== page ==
Don't miss your chance to view new, monumental work by legendary artist Eleanor Antin in Eleanor Antin: Time's Arrow before the exhibition closes this Sunday, July 28!
Eleanor Antin (b. 1935) is one of the most important artists of her generation and a pioneer of performance and conceptual art in Southern California. In 1972, she challenged definitions of sculpture, self-portraiture, photographic documentation, and performance with CARVING: A Traditional Sculpture. Presented as a grid of 148 photographs, the work shows the transformation of Antin’s body as she lost 10 pounds over 37 days by following a strict diet regimen; each vertical column of four photographs represents a day of her performance.
In 2017, Antin restaged her landmark piece, creating the monumental sculpture CARVING: 45 Years Later. She again documented her weight loss, producing 500 black-and-white photographs over the course of 100 days, with a fifth row added to the sequence.
For Antin, this practice is akin to that of a classical sculptor who removes one layer after another, but she manipulates her own body, rather than stone, as material. Antin was originally inspired to “carve” her body after receiving an invitation from the Whitney Museum of American Art to contribute work to its 1973 biennial survey of painting and sculpture. Antin submitted CARVING: A Traditional Sculpture, but the Whitney curators did not accept the work, suggesting that, to them, it was not sculpture but conceptual art. Since then, the work has been acquired by the Art Institute of Chicago, internationally exhibited, and widely recognized as a masterpiece.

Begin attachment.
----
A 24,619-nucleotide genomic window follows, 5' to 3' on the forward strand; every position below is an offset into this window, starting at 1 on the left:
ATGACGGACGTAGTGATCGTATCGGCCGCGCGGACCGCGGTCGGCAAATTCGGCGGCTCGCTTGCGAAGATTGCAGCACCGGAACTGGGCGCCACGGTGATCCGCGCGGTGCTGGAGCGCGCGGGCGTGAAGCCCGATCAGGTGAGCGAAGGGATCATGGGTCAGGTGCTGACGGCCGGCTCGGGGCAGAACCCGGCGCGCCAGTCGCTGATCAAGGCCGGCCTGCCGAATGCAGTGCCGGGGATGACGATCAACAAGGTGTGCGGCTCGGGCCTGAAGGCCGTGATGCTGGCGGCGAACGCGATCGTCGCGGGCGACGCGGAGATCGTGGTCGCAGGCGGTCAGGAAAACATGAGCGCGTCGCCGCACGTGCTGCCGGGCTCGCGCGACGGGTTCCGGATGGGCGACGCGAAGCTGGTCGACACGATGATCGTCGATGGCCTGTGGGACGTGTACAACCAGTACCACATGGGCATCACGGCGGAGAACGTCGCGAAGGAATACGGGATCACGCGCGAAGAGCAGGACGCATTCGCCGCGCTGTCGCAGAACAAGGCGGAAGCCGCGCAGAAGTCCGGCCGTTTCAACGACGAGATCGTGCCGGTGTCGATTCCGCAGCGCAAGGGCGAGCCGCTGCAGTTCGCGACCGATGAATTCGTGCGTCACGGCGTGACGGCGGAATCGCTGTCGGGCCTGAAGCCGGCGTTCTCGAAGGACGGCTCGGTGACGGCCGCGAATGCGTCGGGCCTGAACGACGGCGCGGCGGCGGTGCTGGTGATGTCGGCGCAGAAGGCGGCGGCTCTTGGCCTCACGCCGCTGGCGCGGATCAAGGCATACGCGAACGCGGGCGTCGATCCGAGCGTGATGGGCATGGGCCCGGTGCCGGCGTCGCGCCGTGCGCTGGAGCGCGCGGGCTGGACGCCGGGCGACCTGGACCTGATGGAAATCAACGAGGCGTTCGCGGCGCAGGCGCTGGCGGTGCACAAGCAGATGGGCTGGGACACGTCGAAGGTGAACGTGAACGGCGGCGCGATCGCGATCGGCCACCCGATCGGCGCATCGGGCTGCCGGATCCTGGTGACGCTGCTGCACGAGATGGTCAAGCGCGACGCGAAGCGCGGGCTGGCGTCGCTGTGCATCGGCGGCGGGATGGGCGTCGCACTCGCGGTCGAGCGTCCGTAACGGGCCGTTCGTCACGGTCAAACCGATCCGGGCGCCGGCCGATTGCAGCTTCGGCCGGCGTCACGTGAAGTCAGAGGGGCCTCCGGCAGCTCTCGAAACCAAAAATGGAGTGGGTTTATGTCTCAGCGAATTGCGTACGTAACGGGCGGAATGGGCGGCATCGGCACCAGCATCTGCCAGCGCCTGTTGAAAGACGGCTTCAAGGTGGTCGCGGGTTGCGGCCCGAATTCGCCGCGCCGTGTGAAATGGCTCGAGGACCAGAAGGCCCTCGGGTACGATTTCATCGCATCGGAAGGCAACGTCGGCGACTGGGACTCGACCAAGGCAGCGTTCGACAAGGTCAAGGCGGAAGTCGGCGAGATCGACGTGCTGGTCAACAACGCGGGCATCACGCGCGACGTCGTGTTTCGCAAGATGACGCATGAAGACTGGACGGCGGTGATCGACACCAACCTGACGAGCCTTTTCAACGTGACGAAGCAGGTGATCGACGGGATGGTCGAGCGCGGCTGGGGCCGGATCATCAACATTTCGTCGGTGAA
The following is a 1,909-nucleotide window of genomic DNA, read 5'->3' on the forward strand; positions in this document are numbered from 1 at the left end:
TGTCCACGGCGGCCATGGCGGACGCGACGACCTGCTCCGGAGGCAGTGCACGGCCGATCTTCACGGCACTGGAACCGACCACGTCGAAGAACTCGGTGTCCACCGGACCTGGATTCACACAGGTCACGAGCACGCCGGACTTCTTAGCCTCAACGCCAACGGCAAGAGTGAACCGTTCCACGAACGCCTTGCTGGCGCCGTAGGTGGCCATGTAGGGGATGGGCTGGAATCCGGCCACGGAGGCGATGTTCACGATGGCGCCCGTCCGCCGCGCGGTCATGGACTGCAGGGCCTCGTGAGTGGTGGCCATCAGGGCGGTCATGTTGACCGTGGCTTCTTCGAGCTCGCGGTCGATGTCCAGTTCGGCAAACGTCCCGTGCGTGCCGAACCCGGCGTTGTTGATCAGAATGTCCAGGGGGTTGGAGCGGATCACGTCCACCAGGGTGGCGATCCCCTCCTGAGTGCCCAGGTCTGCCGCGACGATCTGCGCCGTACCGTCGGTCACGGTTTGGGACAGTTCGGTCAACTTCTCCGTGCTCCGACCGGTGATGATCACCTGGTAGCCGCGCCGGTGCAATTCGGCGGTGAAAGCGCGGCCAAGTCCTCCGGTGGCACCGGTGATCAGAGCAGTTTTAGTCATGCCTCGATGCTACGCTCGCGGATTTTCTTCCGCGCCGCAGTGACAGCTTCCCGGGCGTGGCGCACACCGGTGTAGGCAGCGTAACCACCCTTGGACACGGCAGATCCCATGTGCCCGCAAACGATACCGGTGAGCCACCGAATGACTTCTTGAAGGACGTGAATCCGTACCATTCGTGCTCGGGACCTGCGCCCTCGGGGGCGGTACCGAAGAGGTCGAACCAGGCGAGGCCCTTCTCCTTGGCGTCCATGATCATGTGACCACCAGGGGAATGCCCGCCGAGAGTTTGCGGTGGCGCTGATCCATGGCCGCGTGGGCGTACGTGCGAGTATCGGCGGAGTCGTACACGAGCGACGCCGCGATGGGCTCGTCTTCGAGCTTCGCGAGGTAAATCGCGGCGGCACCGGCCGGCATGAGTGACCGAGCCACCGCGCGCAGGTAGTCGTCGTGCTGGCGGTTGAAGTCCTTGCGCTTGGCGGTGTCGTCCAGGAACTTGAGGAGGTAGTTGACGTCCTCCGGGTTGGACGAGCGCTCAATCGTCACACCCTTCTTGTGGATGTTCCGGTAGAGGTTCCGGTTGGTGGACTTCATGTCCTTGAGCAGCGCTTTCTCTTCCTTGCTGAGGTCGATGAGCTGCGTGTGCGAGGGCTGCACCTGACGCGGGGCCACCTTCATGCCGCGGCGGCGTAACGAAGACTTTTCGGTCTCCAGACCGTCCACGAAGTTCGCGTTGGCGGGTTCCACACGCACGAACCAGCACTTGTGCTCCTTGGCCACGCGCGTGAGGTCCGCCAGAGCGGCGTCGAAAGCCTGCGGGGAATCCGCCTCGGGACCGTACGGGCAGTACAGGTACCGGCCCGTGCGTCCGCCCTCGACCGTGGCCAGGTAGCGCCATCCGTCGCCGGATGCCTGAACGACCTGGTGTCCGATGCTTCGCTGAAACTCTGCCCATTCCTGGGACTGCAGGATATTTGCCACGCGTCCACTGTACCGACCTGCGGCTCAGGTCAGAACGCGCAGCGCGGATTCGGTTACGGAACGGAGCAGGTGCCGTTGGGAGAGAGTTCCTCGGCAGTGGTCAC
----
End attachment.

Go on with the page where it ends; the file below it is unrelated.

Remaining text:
CARVING: 45 Years Later is on view for the first time at LACMA, alongside a new self-portrait titled !!! from 2017, and a related serial work from 1972. The new CARVING draws attention not only to the artist’s physical manipulation of her body, but also to her transformation over a lifetime. Antin considers the piece to be “even more political than the earlier one... CARVING: 45 Years Later depicts my belief that the older body is to be respected and admired. After all, it made it!”
Eleanor Antin: Time's Arrow is on view in LACMA's Art of the Americas Building.